The Student Assembly condemned an act of “political intimidation” in a Nov. 9 press release following an incident in which a car belonging to Alderperson Tiffany Kumar ’24 (D-Fourth Ward) was damaged and a note that said “Resign B*tch” was placed on her vehicle. The Sun was not able to verify whether the act of vandalism was connected to S.A. President Patrick Kuehl ’24, who surprised the Cornell and greater Ithaca community with his decision to run for the Fourth Ward Common Council seat currently held by Jorge DeFendini ’22 (D-Fourth Ward) as a write-in candidate without a public campaign.
Kumar had previously told The Sun in a Nov. 8 interview she was “aware” of Kuehl’s campaign for DeFendini’s seat — before DeFendini himself learned of Kuehl’s candidacy on election night — but did not make any endorsements in the race.
“When certain people feel like they’re losing, they behave in pretty unhinged ways. If you run for Common Council, sometimes you win, sometimes you lose, but none of this ever rises to the level of vandalizing someone else’s car, and writing misogynistic slurs on it,” said Clyde Lederman ’26 in an interview with The Sun. “I mean, it just seems totally insane to me. And it seems like a lot of the arguments against the write-in are not really in good faith, but this is what these people are resorting to.”
Lederman, who is the clerk for the Office of the Assemblies on the S.A. and the Democratic nominee for the Fifth Ward’s two-year Common Council seat, staunchly denied his suspected involvement in Kuehl’s campaign to The Ithaca Voice on Nov. 8. Kuehl also denied any involvement by Lederman in a Nov. 8 statement to The Sun.
Cornellians and local Ithacans have expressed concerns to S.A. representatives regarding Kuehl’s campaign strategies and wondered if the S.A. had any involvement, the press release stated.
The S.A.’s statement also responded to Kuehl’s candidacy, stating that it is neutral in the political campaigns of individual representatives.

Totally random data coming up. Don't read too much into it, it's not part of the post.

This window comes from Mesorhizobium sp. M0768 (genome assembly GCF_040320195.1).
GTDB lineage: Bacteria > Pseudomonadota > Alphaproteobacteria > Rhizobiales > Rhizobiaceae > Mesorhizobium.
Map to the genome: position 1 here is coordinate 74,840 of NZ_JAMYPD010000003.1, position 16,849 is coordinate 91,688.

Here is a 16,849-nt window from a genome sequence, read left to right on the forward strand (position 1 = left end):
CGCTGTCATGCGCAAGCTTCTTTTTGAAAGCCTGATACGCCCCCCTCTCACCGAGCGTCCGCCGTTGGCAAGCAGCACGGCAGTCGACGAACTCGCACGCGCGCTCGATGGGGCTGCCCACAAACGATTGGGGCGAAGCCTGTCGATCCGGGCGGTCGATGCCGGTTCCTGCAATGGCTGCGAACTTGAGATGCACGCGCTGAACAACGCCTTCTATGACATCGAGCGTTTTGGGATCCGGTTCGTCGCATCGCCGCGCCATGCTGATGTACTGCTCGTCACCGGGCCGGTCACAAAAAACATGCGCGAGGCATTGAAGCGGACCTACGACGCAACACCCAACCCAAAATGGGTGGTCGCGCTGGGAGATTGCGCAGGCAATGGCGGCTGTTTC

“We would like to reassure the Cornell Community that the Student Assembly’s only mission is to serve the Cornell undergraduates that we represent,” wrote Suraj Parikh ’26, S.A. vice president of external affairs, in the press release. “The S.A. as an institution was in no way involved with the political campaigns of individual representatives and we will continue to maintain neutrality in elections to reflect the diversity of the viewpoints in the undergraduate student body.”
Additionally, the S.A. urged Cornell students to uphold their civic duties and participate in respectful political discourse.
“We hope that the conversations surrounding the 2023 election drive students to become more engaged in their community and use their right to free expression through the Student Assembly, Common Council and any other means through which their voices can be heard,” Parikh wrote.
Parikh went on to reference the vandalism of Kumar’s car and assert the necessity of civil discourse for free expression.
“We unequivocally condemn acts of political intimidation, including an incident that occurred today to a Cornell student,” wrote Parikh. “Respectful and civil discourse is critical to free expression and democracy, and everyone deserves to have their voice heard without being fearful for their safety.”
Kumar was unavailable for comment at this time.
Correction, Nov. 14, 10:38 a.m.: A previous version of this article stated that Kumar’s car was keyed and a note was painted on her car based on information from several Student Assembly members. However, photo evidence now shows that the car was damaged and had a note placed on it. The article has been corrected.